Updated Aug. 31, 2021
More people are returning to sports and activities amid the COVID-19 pandemic.
With that happening, you might wonder if young athletes can stop wearing facemasks while playing sports.
At this time, UPMC Sports Medicine specialists recommend that youth athletes still wear facemasks while playing sports — even when they are outside — if they are unable to maintain physical distancing.
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When Should Youth Athletes Wear Facemasks?
The Pennsylvania Department of Health lifted its universal mask mandate in June 2021. However, local businesses, organizations, and schools can impose their own mask guidelines for athletes, coaches, fans, and other attendees of sporting events. You should follow any local laws or rules regarding mask-wearing.
The COVID-19 vaccine is currently available for Americans 12 and older.
The Centers for Disease Control and Prevention (CDC) says anyone over the age of 2 who is not fully vaccinated should wear a mask in indoor public settings. Also, the CDC recommends that anyone in a K-12 school wear a facemask — even if fully vaccinated. On Aug. 31, 2021, the Pennsylvania Department of Health mandated that students, teachers, and staff of K-12 schools wear masks indoors. The order goes into effect Sept. 7.
According to the American Academy of Pediatrics (AAP), athletes should wear facemasks over their noses and mouths and continue to maintain physical distance when:
- In group training.
- During competition, if possible.
- On the sidelines, bench, or in dugouts.
- Participating in team huddles.
- Going to and from the field, court, gym, locker room, or pool.
- Sharing transportation, such as on the bus to and from events.
In addition, the AAP stresses that facemasks be worn:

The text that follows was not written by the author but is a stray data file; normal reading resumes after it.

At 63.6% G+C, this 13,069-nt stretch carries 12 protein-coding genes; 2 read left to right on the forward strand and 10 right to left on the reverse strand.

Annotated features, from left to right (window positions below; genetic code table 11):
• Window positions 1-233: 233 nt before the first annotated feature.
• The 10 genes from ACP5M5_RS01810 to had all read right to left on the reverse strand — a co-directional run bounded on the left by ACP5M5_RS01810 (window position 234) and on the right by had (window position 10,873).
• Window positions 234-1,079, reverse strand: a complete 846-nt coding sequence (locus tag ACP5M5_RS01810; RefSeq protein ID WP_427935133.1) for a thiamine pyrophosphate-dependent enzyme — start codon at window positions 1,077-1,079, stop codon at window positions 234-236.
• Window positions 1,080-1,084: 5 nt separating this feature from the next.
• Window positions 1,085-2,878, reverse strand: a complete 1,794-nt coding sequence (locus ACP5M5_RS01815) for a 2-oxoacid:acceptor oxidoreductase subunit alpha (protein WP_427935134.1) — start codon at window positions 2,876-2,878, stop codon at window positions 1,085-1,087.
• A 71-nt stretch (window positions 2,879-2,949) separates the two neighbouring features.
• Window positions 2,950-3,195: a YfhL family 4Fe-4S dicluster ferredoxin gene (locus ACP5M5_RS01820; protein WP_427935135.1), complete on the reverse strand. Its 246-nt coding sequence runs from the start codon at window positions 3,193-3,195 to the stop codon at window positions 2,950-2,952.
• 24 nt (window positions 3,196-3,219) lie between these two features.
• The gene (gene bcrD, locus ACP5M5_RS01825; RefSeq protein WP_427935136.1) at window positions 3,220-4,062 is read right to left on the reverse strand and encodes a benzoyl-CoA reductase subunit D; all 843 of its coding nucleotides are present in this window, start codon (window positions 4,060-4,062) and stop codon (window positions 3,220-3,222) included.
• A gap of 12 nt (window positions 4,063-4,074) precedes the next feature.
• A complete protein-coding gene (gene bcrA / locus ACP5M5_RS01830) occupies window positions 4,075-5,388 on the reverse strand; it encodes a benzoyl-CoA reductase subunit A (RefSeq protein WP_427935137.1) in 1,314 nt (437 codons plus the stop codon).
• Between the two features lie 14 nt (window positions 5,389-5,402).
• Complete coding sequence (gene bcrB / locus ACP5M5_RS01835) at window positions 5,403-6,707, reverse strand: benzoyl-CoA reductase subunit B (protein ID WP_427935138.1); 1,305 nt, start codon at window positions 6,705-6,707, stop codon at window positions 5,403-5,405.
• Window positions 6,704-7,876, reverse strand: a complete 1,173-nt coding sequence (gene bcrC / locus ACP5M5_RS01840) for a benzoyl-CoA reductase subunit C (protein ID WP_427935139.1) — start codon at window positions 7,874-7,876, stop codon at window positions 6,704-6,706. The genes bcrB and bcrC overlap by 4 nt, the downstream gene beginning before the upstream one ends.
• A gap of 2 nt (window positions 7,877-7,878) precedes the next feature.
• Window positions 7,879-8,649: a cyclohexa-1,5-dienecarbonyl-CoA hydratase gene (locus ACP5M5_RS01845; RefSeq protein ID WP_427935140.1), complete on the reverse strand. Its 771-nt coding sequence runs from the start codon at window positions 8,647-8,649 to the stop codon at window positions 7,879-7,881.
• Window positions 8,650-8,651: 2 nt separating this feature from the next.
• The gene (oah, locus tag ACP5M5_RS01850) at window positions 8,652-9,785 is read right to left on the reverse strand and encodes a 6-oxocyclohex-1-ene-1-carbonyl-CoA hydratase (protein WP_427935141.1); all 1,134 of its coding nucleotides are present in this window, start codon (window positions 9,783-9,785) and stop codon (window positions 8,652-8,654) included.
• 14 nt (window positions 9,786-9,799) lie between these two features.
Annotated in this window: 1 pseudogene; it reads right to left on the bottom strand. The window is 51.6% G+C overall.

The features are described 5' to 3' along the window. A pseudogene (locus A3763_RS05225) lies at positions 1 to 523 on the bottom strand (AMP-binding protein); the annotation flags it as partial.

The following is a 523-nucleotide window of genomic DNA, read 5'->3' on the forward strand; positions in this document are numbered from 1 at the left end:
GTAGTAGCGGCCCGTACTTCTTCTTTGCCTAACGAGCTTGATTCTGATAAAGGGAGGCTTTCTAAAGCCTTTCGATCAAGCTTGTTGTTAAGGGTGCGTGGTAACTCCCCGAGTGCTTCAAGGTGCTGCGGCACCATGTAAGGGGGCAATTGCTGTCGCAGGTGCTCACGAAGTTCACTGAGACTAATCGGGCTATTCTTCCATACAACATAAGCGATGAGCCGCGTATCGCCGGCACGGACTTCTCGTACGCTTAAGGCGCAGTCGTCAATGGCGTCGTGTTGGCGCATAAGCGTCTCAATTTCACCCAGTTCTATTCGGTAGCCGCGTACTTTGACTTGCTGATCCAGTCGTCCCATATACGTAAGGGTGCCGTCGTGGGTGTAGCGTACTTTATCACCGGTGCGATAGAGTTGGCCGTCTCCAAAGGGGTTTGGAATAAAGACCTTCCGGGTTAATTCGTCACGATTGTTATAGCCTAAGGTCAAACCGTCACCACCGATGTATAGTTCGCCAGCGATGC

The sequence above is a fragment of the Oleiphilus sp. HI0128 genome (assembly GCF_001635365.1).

- When players cannot stay at least 6 feet apart.
- In prolonged, close contact with others.
- At practices and games held indoors.
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When Can Youth Athletes Remove Their Facemasks?
Athletes may not have to wear a mask if it would cause a medical condition or exacerbate an existing one, such as trouble breathing.
The AAP says masks may be removed when participating in certain activities, such as:
- Water sports like swimming and diving, since wet facemasks are more difficult to breathe through. For the same reason, masks that become soaked with sweat should be changed right away.
- Sports in which facemasks could pose a safety risk, like gymnastics, cheerleading, tumbling, and wrestling. In these sports, there is a chance the facemask could get caught on equipment and create a choking hazard, or accidentally cover eyes and block vision.
- Some outdoor sports, such as golf and singles tennis, as long as the athletes can keep a safe physical distance from others.
UPMC Guidance on Facemasks During Sports
To help kids remember to wear facemasks, adults — coaches, officials, volunteers, and spectators — should set a good example by always wearing facemasks to protect themselves and others.
At UPMC Sports Medicine, a multidisciplinary team of experts developed the Return to Sports Playbooks. These are guidelines to help coaches, athletic trainers, and organizers create safe environments for athletes, fans, and staff as they return to play amid COVID-19.
The playbooks contain recommendations for establishing a set of standards to get youth, high school, and collegiate athletes back to the sports they love in the safest manner possible. Download the playbooks free of charge.
For more information, please call UPMC Sports Medicine at 1-855-937-7678 or complete our contact form.
About Sports Medicine
Sports and physical activity bring with them a potential for injury. If you are looking to prevent, treat, or rehabilitate a sports injury – or improve athletic performance – UPMC Sports Medicine and the UPMC Sports Medicine Concussion Program can help. We serve athletes and active people of all ages and experience levels. Our experts partner with the Pittsburgh Steelers, Pittsburgh Penguins, Pitt Panthers, and about 100 other high school, college, and regional teams and events throughout Pennsylvania – working daily to build better athletes.